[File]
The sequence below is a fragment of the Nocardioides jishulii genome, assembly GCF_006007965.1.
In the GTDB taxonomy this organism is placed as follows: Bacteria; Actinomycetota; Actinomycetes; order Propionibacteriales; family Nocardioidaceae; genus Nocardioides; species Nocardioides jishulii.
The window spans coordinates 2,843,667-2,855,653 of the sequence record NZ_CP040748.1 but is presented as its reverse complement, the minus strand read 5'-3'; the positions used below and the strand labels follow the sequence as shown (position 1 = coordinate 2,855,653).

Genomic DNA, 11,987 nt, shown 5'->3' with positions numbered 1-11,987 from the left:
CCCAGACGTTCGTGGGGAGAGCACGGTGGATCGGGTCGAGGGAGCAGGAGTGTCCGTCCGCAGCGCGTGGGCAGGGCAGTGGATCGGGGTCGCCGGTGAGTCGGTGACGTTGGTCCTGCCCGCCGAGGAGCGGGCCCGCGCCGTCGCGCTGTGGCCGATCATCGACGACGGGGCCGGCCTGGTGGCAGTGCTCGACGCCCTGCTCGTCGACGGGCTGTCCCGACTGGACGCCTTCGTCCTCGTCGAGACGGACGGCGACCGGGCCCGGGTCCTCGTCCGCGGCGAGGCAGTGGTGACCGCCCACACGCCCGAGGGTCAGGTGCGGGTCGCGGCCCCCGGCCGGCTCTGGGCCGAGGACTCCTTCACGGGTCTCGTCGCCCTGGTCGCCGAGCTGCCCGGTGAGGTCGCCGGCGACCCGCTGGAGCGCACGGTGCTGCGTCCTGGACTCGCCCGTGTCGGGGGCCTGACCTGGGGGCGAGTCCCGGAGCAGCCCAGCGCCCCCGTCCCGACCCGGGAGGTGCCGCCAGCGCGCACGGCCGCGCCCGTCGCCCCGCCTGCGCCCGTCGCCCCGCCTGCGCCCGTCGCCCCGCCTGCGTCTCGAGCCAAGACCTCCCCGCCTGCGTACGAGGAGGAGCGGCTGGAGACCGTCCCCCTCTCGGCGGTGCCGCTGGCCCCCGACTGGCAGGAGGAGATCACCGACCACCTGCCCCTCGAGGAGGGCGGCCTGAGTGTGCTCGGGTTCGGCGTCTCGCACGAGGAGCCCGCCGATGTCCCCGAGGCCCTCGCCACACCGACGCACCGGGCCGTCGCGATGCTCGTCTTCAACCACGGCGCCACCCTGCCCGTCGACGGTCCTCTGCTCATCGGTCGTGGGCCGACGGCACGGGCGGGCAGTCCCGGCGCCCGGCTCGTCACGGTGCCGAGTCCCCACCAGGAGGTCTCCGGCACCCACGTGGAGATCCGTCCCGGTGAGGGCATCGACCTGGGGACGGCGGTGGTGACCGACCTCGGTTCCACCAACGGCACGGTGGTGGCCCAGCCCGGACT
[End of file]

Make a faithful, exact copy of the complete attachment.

The sequence below is a fragment of the Nocardioides jishulii genome, assembly GCF_006007965.1.
In the GTDB taxonomy this organism is placed as follows: Bacteria; Actinomycetota; Actinomycetes; order Propionibacteriales; family Nocardioidaceae; genus Nocardioides; species Nocardioides jishulii.
The window spans coordinates 2,843,667-2,855,653 of the sequence record NZ_CP040748.1 but is presented as its reverse complement, the minus strand read 5'-3'; the positions used below and the strand labels follow the sequence as shown (position 1 = coordinate 2,855,653).

Genomic DNA, 11,987 nt, shown 5'->3' with positions numbered 1-11,987 from the left:
CCCAGACGTTCGTGGGGAGAGCACGGTGGATCGGGTCGAGGGAGCAGGAGTGTCCGTCCGCAGCGCGTGGGCAGGGCAGTGGATCGGGGTCGCCGGTGAGTCGGTGACGTTGGTCCTGCCCGCCGAGGAGCGGGCCCGCGCCGTCGCGCTGTGGCCGATCATCGACGACGGGGCCGGCCTGGTGGCAGTGCTCGACGCCCTGCTCGTCGACGGGCTGTCCCGACTGGACGCCTTCGTCCTCGTCGAGACGGACGGCGACCGGGCCCGGGTCCTCGTCCGCGGCGAGGCAGTGGTGACCGCCCACACGCCCGAGGGTCAGGTGCGGGTCGCGGCCCCCGGCCGGCTCTGGGCCGAGGACTCCTTCACGGGTCTCGTCGCCCTGGTCGCCGAGCTGCCCGGTGAGGTCGCCGGCGACCCGCTGGAGCGCACGGTGCTGCGTCCTGGACTCGCCCGTGTCGGGGGCCTGACCTGGGGGCGAGTCCCGGAGCAGCCCAGCGCCCCCGTCCCGACCCGGGAGGTGCCGCCAGCGCGCACGGCCGCGCCCGTCGCCCCGCCTGCGCCCGTCGCCCCGCCTGCGCCCGTCGCCCCGCCTGCGTCTCGAGCCAAGACCTCCCCGCCTGCGTACGAGGAGGAGCGGCTGGAGACCGTCCCCCTCTCGGCGGTGCCGCTGGCCCCCGACTGGCAGGAGGAGATCACCGACCACCTGCCCCTCGAGGAGGGCGGCCTGAGTGTGCTCGGGTTCGGCGTCTCGCACGAGGAGCCCGCCGATGTCCCCGAGGCCCTCGCCACACCGACGCACCGGGCCGTCGCGATGCTCGTCTTCAACCACGGCGCCACCCTGCCCGTCGACGGTCCTCTGCTCATCGGTCGTGGGCCGACGGCACGGGCGGGCAGTCCCGGCGCCCGGCTCGTCACGGTGCCGAGTCCCCACCAGGAGGTCTCCGGCACCCACGTGGAGATCCGTCCCGGTGAGGGCATCGACCTGGGGACGGCGGTGGTGACCGACCTCGGTTCCACCAACGGCACGGTGGTGGCCCAGCCCGGACT